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Park MGM reopens as Strip’s sole nonsmoking casino

Updated September 30, 2020 - 4:13 pm

Park MGM’s doors opened to the public Wednesday for the first time since March 18, unveiling a series of changes.

Plexiglass was spread across the property, hand sanitizer was readily available, and new signage reminded guests of one of the property’s most significant modifications: There is no smoking allowed.

While some visitors and coalitions had been pushing for smoke-free policies as a response to the COVID-19 pandemic, MGM CEO and President Bill Hornbuckle said the policy change was all about customer choice.

“We think this will truly work and resonate with our customers,” Hornbuckle told the Review-Journal on Wednesday. “If they want to be in a completely smoke-free environment, this is the one to be (at). … We think it’s the right time, the right place.”

Park MGM is the first smoke-free hotel-casino since the now-defunct Silver City casino tried to operate as a nonsmoking casino in 1991 before reversing the policy.

Those who do wish to smoke at Park MGM will still be able to do so in designated areas outdoors.

Anton Nikodemus, president of MGM Resorts’ Las Vegas portfolio, said the company has received “a lot of positive feedback” from customers on the nonsmoking policy and has seen an “incredible pick up in demand.”

Nikodemus also said the company had been considering the policy switch in late 2018, well before the virus outbreak.

“We started to see a significant demand for a nonsmoking casino,” he said. “At that time, we elected not to do it.”

Park MGM had already banned smoking in a number of areas, including its restaurants, convention space and hotel rooms. Other MGM properties — including nongaming Delano and Vdara in Las Vegas, as well as regional properties like MGM National Harbor — also operate as nonsmoking facilities.

MGM’s eight other Strip casinos permit smoking, allowing smokers plenty of options within the company’s portfolio.

“We’re fortunate here with Las Vegas in that we have such a diverse product … that we could go ahead and launch (the nonsmoking policy at Park MGM),” Nikodemus said.

‘It smells great in here now’

Hornbuckle said Park MGM’s target demographics — younger travelers — should help the policy transition. According to a 2018 report from the Centers for Disease Control and Prevention, cigarette smoking was highest among those 25 to 44 years old and lowest among those 18 to 24.

Other Strip casino properties have taken steps to reduce smoking, but none has gone smoke-free.

Despite coalitions like the Nevada Tobacco Prevention Coalition pushing for more nonsmoking casinos, Hornbuckle said he doesn’t expect more MGM properties to become smoke-free.

“I think the choice is exactly where people want it to be, but time will tell,” he said. “It’s about the customers’ preference. And we’ll see where that takes us.”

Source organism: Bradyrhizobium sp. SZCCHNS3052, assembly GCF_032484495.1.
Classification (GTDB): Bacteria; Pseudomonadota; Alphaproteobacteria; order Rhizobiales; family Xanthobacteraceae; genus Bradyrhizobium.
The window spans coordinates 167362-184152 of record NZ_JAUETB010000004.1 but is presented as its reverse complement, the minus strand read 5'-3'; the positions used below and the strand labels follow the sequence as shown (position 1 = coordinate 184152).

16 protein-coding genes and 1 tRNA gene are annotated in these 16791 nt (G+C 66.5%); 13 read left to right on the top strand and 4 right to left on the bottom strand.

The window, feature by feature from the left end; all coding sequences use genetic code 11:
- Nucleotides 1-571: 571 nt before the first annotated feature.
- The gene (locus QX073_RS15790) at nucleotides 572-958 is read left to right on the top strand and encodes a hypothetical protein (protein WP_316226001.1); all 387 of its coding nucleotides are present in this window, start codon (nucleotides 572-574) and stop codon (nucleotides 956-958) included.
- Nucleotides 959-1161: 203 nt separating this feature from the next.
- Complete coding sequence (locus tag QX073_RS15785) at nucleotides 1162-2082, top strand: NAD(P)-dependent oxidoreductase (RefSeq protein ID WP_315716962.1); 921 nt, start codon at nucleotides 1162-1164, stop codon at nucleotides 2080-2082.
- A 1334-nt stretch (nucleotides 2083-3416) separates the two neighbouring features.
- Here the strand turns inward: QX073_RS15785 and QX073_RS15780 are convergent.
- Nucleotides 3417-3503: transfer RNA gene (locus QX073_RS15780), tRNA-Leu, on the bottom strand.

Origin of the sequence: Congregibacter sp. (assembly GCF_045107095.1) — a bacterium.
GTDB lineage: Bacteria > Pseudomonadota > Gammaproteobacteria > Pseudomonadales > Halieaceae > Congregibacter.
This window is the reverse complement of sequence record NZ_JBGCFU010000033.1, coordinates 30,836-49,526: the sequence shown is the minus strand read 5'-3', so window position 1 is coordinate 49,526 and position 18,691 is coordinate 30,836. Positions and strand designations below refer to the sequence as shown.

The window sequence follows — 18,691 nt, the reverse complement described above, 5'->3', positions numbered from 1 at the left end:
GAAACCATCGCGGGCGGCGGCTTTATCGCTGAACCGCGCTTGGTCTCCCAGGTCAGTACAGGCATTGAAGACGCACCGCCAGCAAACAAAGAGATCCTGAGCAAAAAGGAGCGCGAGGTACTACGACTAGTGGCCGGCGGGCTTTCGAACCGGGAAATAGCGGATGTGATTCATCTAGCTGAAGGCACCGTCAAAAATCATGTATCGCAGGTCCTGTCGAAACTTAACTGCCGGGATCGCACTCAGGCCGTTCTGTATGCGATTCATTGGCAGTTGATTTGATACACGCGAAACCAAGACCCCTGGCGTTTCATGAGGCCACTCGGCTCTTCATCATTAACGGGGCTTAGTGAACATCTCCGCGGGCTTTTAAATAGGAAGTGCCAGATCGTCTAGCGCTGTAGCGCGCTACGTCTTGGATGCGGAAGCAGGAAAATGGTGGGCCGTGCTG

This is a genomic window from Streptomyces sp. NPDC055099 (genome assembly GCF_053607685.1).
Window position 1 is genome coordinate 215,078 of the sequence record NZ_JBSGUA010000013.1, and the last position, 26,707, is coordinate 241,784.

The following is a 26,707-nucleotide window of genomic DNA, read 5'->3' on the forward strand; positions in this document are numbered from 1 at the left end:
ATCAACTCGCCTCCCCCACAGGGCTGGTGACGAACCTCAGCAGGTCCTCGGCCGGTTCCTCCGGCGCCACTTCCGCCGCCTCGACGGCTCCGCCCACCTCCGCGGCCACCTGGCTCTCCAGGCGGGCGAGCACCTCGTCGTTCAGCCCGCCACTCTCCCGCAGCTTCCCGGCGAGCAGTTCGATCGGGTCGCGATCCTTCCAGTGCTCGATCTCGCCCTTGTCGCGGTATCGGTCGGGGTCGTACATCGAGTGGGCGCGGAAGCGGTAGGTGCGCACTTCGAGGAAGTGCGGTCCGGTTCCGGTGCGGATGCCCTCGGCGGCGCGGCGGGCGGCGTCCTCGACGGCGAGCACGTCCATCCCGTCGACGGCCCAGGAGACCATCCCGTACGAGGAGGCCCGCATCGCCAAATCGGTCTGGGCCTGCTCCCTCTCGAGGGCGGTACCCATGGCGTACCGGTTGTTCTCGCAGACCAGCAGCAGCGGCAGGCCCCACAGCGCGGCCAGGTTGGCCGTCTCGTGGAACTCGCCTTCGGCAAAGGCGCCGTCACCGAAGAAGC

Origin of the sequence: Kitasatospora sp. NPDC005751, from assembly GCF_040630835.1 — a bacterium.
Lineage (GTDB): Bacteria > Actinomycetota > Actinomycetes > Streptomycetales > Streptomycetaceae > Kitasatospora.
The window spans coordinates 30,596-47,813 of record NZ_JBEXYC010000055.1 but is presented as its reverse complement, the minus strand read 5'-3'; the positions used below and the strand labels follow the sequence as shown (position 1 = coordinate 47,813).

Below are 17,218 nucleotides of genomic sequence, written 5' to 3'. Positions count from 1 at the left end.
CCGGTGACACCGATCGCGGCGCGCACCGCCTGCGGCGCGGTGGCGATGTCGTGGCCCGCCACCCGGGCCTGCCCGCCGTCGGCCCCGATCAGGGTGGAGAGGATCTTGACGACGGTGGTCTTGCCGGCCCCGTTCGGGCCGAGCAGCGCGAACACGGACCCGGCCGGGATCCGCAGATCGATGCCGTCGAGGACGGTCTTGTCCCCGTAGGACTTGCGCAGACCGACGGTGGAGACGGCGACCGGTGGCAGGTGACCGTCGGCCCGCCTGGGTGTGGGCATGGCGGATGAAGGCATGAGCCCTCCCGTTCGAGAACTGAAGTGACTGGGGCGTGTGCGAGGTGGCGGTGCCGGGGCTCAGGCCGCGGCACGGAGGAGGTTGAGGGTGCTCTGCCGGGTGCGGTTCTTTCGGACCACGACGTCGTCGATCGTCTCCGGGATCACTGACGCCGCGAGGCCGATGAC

Some customers, like Donna and Matt Daniels of Chicago, said they like the idea of a nonsmoking property.

The couple booked a stay at New York-New York for their annual trip to Las Vegas this week but said they might consider a room at Park MGM next year.

“It smells great in here now,” said Matt Daniels, who’s gone eight years without a cigarette. “As an ex-smoker, I love it.”

Laura Deroos and Karen Colwell, who were visiting Las Vegas to celebrate a family member’s birthday, said they would be excited to book a room at Park MGM in the future.

“We stay at the MGM Grand, and you don’t really smell the smoke, but you feel the effects of it the next morning,” Colwell said. “Your lungs kind of hurt; your throat is sore.”

“It’s so much easier to breathe in here,” Deroos added. “And you’re not going to go home with your clothes and your suitcase smelling like smoke.”

Susan Panici of Michigan said she’s also a fan of the new policy.

“I’m not a smoker, so I think it’s great,” she said. “Nothing is worse than being next to a chain smoker who’s blowing smoke in your face.”

2,000 more workers

Park MGM’s reopening — the last among MGM’s portfolio — brought back about 2,000 more employees, according to Hornbuckle. In August, MGM Resorts laid off roughly 18,000 furloughed workers.

“It’s a large sigh of relief,” Hornbuckle said of the final reopening. “We were able to bring 2,000 more employees back to work today, which I think is exciting for the community and, ultimately, our growth.”

While some industry watchers have voiced concern over the pace of Strip casinos’ reopening, Hornbuckle believes its properties are better off opened than closed. He said the company’s occupancy rate is running close to 50 percent, with rates closer to the 70s on weekends.

He added that the state’s relaxed capacity restrictions, which now allow groups as large as 250 to gather indoors, should further boost occupancy rates. Hornbuckle said 80 percent of the company’s group business comes from groups with 250 participants or less.

The new COVID-19 rules are “meaningful for not only this property, which is ideally set up for that, but Las Vegas in general and all of our properties,” Hornbuckle said. “Bringing the meetings market back, particularly this time of year, is critical to us.”

Amenities at Park MGM and NoMad will be limited initially. Open outlets will include the Italian marketplace, Eataly; Bavette’s Steakhouse; Primrose; the BetMGM Sportsbar & Book; Juniper Cocktail Lounge; and the pool and spa.

Days and hours of operation at the venues will vary, according to a news release from the company. Valet parking will not be available.

MGM shares closed up 0.1 percent to $21.75 on the New York Stock Exchange.

Contact Bailey Schulz at bschulz@reviewjournal.com. Follow @bailey_schulz on Twitter.

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